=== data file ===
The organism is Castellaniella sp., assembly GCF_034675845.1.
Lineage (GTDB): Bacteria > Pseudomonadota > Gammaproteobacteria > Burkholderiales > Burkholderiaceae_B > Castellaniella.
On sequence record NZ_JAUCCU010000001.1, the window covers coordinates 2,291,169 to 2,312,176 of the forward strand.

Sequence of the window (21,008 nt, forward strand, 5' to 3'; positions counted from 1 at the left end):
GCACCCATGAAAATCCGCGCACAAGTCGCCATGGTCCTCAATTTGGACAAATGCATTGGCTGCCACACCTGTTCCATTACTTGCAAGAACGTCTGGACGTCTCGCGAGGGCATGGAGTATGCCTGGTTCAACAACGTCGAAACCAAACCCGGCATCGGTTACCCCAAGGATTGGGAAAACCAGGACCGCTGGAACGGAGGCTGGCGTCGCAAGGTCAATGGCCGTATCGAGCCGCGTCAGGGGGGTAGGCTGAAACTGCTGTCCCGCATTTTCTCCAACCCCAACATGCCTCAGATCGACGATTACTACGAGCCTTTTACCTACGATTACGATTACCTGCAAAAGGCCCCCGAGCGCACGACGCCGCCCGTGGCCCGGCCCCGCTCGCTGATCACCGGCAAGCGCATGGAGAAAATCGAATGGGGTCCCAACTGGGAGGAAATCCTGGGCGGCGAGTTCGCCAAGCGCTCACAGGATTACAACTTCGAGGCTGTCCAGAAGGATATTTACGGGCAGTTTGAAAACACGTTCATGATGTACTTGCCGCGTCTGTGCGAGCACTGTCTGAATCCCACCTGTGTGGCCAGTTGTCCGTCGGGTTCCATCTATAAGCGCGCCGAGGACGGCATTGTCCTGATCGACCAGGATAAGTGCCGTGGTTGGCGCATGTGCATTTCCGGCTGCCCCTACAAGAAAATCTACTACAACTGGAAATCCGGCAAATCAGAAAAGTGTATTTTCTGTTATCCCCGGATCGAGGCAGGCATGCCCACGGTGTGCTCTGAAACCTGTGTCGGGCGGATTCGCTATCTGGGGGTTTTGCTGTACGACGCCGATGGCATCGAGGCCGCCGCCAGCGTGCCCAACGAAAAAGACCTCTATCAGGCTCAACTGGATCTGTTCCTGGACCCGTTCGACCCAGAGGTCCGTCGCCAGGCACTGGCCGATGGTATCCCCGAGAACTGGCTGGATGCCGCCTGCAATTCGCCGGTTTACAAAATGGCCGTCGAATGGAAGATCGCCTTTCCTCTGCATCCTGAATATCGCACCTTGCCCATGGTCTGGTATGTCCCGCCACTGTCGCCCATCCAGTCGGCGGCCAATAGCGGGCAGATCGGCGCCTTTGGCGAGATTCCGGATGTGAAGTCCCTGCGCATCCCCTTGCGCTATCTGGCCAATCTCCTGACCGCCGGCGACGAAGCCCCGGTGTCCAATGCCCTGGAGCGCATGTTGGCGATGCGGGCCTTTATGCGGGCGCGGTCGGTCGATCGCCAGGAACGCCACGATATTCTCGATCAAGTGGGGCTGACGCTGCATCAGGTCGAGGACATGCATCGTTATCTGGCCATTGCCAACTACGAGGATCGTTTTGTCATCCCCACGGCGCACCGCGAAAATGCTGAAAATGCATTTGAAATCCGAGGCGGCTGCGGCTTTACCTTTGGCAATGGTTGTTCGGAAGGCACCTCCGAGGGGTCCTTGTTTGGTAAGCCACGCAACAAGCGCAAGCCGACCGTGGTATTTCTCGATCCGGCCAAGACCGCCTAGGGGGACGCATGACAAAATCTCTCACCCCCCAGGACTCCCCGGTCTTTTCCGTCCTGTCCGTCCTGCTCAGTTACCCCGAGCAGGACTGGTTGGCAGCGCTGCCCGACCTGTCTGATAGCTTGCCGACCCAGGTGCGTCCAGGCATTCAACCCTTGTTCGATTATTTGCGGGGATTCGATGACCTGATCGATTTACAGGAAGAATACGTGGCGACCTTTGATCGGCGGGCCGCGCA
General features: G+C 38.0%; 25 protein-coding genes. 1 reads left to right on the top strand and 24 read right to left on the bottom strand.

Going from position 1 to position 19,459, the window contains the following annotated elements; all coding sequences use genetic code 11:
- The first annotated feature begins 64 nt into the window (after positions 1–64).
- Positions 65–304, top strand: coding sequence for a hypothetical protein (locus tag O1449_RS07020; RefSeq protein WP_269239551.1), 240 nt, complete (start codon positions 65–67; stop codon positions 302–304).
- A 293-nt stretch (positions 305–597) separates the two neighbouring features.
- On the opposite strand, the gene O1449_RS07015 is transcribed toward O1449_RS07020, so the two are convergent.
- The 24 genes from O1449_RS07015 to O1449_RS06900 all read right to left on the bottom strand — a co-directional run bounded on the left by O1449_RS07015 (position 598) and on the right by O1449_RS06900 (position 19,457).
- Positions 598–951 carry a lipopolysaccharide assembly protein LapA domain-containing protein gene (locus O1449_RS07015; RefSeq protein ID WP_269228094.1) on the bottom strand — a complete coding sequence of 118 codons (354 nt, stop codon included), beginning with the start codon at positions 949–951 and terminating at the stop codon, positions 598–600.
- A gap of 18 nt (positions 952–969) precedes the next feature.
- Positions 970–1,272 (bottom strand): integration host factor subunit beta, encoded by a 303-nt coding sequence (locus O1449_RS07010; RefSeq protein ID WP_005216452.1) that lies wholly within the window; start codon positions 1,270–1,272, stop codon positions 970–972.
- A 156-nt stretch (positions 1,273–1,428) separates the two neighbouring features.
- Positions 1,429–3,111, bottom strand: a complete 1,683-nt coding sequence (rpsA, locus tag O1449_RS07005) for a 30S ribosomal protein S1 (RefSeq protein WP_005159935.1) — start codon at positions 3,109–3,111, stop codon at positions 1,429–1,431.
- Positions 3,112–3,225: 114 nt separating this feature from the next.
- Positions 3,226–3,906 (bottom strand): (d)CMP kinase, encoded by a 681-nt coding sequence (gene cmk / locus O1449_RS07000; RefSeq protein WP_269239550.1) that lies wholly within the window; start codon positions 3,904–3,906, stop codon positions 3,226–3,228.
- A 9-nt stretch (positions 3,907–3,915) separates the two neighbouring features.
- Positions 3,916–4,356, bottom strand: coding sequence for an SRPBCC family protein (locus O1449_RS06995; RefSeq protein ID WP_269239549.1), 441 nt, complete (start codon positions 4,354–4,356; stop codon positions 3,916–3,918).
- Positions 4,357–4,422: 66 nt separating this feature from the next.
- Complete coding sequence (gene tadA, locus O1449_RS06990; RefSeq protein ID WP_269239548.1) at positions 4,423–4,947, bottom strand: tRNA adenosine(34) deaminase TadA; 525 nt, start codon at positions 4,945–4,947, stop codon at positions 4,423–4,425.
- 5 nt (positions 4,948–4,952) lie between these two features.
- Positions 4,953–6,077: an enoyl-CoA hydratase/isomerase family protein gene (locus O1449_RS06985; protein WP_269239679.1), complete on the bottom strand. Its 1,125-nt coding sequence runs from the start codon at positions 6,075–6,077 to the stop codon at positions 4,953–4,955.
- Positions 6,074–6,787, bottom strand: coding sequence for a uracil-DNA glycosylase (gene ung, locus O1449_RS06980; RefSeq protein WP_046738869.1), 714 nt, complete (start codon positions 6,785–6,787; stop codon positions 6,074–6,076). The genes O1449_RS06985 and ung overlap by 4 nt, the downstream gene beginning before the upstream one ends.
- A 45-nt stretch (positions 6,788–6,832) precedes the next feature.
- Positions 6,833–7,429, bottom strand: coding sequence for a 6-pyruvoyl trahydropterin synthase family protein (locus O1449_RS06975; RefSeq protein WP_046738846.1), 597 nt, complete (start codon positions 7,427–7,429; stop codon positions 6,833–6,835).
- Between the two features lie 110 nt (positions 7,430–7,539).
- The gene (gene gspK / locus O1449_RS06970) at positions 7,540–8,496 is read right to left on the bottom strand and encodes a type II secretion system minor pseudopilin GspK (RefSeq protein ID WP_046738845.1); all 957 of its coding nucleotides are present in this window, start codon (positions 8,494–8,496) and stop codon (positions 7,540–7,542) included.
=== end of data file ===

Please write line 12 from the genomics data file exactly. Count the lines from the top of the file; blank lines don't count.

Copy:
- The 24 genes from O1449_RS07015 to O1449_RS06900 all read right to left on the bottom strand — a co-directional run bounded on the left by O1449_RS07015 (position 598) and on the right by O1449_RS06900 (position 19,457).